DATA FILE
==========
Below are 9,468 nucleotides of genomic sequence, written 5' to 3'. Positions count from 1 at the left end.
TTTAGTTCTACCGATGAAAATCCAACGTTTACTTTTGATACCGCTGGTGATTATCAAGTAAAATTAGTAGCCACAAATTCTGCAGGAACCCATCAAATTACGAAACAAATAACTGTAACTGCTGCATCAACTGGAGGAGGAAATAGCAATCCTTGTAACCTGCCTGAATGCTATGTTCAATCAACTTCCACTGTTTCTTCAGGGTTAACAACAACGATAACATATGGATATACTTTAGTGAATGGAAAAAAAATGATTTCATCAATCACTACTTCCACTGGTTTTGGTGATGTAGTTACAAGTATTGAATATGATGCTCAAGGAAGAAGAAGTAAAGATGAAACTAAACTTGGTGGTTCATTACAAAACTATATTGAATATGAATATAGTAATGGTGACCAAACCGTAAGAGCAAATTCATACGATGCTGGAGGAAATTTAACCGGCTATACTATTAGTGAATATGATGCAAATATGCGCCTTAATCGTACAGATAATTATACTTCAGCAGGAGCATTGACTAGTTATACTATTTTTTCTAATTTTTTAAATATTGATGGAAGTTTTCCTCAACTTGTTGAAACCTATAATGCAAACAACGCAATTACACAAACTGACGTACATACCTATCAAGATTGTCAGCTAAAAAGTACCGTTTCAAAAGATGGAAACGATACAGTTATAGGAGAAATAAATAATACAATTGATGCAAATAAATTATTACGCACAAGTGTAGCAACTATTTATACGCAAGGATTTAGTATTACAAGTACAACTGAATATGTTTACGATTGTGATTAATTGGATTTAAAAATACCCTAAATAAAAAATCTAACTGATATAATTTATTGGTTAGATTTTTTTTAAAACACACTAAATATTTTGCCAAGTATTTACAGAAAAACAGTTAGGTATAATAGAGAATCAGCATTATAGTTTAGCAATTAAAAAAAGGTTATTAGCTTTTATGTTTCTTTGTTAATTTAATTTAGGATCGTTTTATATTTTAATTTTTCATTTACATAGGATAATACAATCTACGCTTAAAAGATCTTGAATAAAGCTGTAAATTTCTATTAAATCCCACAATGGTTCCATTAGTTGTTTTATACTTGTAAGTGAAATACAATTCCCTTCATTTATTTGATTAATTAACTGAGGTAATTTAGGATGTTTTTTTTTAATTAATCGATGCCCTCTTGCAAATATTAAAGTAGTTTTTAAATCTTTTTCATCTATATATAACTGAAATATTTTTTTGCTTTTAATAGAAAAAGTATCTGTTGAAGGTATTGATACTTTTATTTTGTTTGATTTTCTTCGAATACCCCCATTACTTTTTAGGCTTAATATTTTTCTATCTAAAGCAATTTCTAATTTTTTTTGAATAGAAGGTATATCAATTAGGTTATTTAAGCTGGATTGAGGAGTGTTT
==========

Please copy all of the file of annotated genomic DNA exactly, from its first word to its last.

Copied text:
Below are 9,468 nucleotides of genomic sequence, written 5' to 3'. Positions count from 1 at the left end.
TTTAGTTCTACCGATGAAAATCCAACGTTTACTTTTGATACCGCTGGTGATTATCAAGTAAAATTAGTAGCCACAAATTCTGCAGGAACCCATCAAATTACGAAACAAATAACTGTAACTGCTGCATCAACTGGAGGAGGAAATAGCAATCCTTGTAACCTGCCTGAATGCTATGTTCAATCAACTTCCACTGTTTCTTCAGGGTTAACAACAACGATAACATATGGATATACTTTAGTGAATGGAAAAAAAATGATTTCATCAATCACTACTTCCACTGGTTTTGGTGATGTAGTTACAAGTATTGAATATGATGCTCAAGGAAGAAGAAGTAAAGATGAAACTAAACTTGGTGGTTCATTACAAAACTATATTGAATATGAATATAGTAATGGTGACCAAACCGTAAGAGCAAATTCATACGATGCTGGAGGAAATTTAACCGGCTATACTATTAGTGAATATGATGCAAATATGCGCCTTAATCGTACAGATAATTATACTTCAGCAGGAGCATTGACTAGTTATACTATTTTTTCTAATTTTTTAAATATTGATGGAAGTTTTCCTCAACTTGTTGAAACCTATAATGCAAACAACGCAATTACACAAACTGACGTACATACCTATCAAGATTGTCAGCTAAAAAGTACCGTTTCAAAAGATGGAAACGATACAGTTATAGGAGAAATAAATAATACAATTGATGCAAATAAATTATTACGCACAAGTGTAGCAACTATTTATACGCAAGGATTTAGTATTACAAGTACAACTGAATATGTTTACGATTGTGATTAATTGGATTTAAAAATACCCTAAATAAAAAATCTAACTGATATAATTTATTGGTTAGATTTTTTTTAAAACACACTAAATATTTTGCCAAGTATTTACAGAAAAACAGTTAGGTATAATAGAGAATCAGCATTATAGTTTAGCAATTAAAAAAAGGTTATTAGCTTTTATGTTTCTTTGTTAATTTAATTTAGGATCGTTTTATATTTTAATTTTTCATTTACATAGGATAATACAATCTACGCTTAAAAGATCTTGAATAAAGCTGTAAATTTCTATTAAATCCCACAATGGTTCCATTAGTTGTTTTATACTTGTAAGTGAAATACAATTCCCTTCATTTATTTGATTAATTAACTGAGGTAATTTAGGATGTTTTTTTTTAATTAATCGATGCCCTCTTGCAAATATTAAAGTAGTTTTTAAATCTTTTTCATCTATATATAACTGAAATATTTTTTTGCTTTTAATAGAAAAAGTATCTGTTGAAGGTATTGATACTTTTATTTTGTTTGATTTTCTTCGAATACCCCCATTACTTTTTAGGCTTAATATTTTTCTATCTAAAGCAATTTCTAATTTTTTTTGAATAGAAGGTATATCAATTAGGTTATTTAAGCTGGATTGAGGAGTGTTT